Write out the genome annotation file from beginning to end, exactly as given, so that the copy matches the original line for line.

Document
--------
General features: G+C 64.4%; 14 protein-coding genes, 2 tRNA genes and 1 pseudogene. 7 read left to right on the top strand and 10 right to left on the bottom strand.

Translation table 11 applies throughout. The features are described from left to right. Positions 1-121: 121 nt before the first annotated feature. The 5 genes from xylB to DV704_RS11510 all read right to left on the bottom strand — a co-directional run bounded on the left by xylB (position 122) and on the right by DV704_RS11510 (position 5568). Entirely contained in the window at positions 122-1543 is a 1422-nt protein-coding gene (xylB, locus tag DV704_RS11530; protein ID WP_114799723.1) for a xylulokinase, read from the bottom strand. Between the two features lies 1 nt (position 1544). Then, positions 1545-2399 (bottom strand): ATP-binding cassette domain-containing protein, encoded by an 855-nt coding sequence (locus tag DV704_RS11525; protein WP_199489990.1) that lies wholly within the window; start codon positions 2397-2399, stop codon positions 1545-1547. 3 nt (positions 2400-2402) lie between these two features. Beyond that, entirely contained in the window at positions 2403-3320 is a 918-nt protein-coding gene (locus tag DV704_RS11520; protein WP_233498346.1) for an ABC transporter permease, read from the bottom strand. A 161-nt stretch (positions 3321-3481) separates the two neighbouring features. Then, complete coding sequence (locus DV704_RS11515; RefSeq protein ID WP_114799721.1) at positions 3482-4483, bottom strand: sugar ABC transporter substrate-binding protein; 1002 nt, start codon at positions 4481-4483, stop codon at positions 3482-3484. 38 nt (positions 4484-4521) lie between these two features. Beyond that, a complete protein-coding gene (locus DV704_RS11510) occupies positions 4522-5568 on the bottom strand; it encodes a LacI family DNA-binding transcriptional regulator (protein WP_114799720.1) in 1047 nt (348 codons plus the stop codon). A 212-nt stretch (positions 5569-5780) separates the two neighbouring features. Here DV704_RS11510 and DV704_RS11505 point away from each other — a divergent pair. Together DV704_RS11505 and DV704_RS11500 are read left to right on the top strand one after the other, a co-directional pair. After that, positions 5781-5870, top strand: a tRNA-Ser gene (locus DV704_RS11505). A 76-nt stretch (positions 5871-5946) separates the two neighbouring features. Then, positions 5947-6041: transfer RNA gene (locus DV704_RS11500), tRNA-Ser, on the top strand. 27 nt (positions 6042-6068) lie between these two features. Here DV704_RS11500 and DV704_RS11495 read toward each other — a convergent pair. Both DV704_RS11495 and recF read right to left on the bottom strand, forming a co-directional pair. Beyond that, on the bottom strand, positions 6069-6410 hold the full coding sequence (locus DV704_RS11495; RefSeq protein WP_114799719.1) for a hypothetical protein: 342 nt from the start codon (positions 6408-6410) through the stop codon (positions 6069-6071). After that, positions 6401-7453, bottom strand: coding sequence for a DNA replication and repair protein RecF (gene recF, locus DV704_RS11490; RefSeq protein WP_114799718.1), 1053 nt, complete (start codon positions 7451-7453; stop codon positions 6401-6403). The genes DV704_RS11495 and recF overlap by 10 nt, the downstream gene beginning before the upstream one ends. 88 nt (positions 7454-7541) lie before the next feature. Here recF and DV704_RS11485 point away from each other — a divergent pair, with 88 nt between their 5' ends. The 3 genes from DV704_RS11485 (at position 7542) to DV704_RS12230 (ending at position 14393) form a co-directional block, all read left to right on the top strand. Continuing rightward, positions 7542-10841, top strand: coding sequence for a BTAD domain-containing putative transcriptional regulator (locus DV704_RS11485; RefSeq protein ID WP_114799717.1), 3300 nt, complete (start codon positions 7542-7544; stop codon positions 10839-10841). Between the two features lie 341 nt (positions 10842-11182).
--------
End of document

General features: G+C 64.4%; 14 protein-coding genes, 2 tRNA genes and 1 pseudogene. 7 read left to right on the top strand and 10 right to left on the bottom strand.

Translation table 11 applies throughout. The features are described from left to right. Positions 1-121: 121 nt before the first annotated feature. The 5 genes from xylB to DV704_RS11510 all read right to left on the bottom strand — a co-directional run bounded on the left by xylB (position 122) and on the right by DV704_RS11510 (position 5568). Entirely contained in the window at positions 122-1543 is a 1422-nt protein-coding gene (xylB, locus tag DV704_RS11530; protein ID WP_114799723.1) for a xylulokinase, read from the bottom strand. Between the two features lies 1 nt (position 1544). Then, positions 1545-2399 (bottom strand): ATP-binding cassette domain-containing protein, encoded by an 855-nt coding sequence (locus tag DV704_RS11525; protein WP_199489990.1) that lies wholly within the window; start codon positions 2397-2399, stop codon positions 1545-1547. 3 nt (positions 2400-2402) lie between these two features. Beyond that, entirely contained in the window at positions 2403-3320 is a 918-nt protein-coding gene (locus tag DV704_RS11520; protein WP_233498346.1) for an ABC transporter permease, read from the bottom strand. A 161-nt stretch (positions 3321-3481) separates the two neighbouring features. Then, complete coding sequence (locus DV704_RS11515; RefSeq protein ID WP_114799721.1) at positions 3482-4483, bottom strand: sugar ABC transporter substrate-binding protein; 1002 nt, start codon at positions 4481-4483, stop codon at positions 3482-3484. 38 nt (positions 4484-4521) lie between these two features. Beyond that, a complete protein-coding gene (locus DV704_RS11510) occupies positions 4522-5568 on the bottom strand; it encodes a LacI family DNA-binding transcriptional regulator (protein WP_114799720.1) in 1047 nt (348 codons plus the stop codon). A 212-nt stretch (positions 5569-5780) separates the two neighbouring features. Here DV704_RS11510 and DV704_RS11505 point away from each other — a divergent pair. Together DV704_RS11505 and DV704_RS11500 are read left to right on the top strand one after the other, a co-directional pair. After that, positions 5781-5870, top strand: a tRNA-Ser gene (locus DV704_RS11505). A 76-nt stretch (positions 5871-5946) separates the two neighbouring features. Then, positions 5947-6041: transfer RNA gene (locus DV704_RS11500), tRNA-Ser, on the top strand. 27 nt (positions 6042-6068) lie between these two features. Here DV704_RS11500 and DV704_RS11495 read toward each other — a convergent pair. Both DV704_RS11495 and recF read right to left on the bottom strand, forming a co-directional pair. Beyond that, on the bottom strand, positions 6069-6410 hold the full coding sequence (locus DV704_RS11495; RefSeq protein WP_114799719.1) for a hypothetical protein: 342 nt from the start codon (positions 6408-6410) through the stop codon (positions 6069-6071). After that, positions 6401-7453, bottom strand: coding sequence for a DNA replication and repair protein RecF (gene recF, locus DV704_RS11490; RefSeq protein WP_114799718.1), 1053 nt, complete (start codon positions 7451-7453; stop codon positions 6401-6403). The genes DV704_RS11495 and recF overlap by 10 nt, the downstream gene beginning before the upstream one ends. 88 nt (positions 7454-7541) lie before the next feature. Here recF and DV704_RS11485 point away from each other — a divergent pair, with 88 nt between their 5' ends. The 3 genes from DV704_RS11485 (at position 7542) to DV704_RS12230 (ending at position 14393) form a co-directional block, all read left to right on the top strand. Continuing rightward, positions 7542-10841, top strand: coding sequence for a BTAD domain-containing putative transcriptional regulator (locus DV704_RS11485; RefSeq protein ID WP_114799717.1), 3300 nt, complete (start codon positions 7542-7544; stop codon positions 10839-10841). Between the two features lie 341 nt (positions 10842-11182).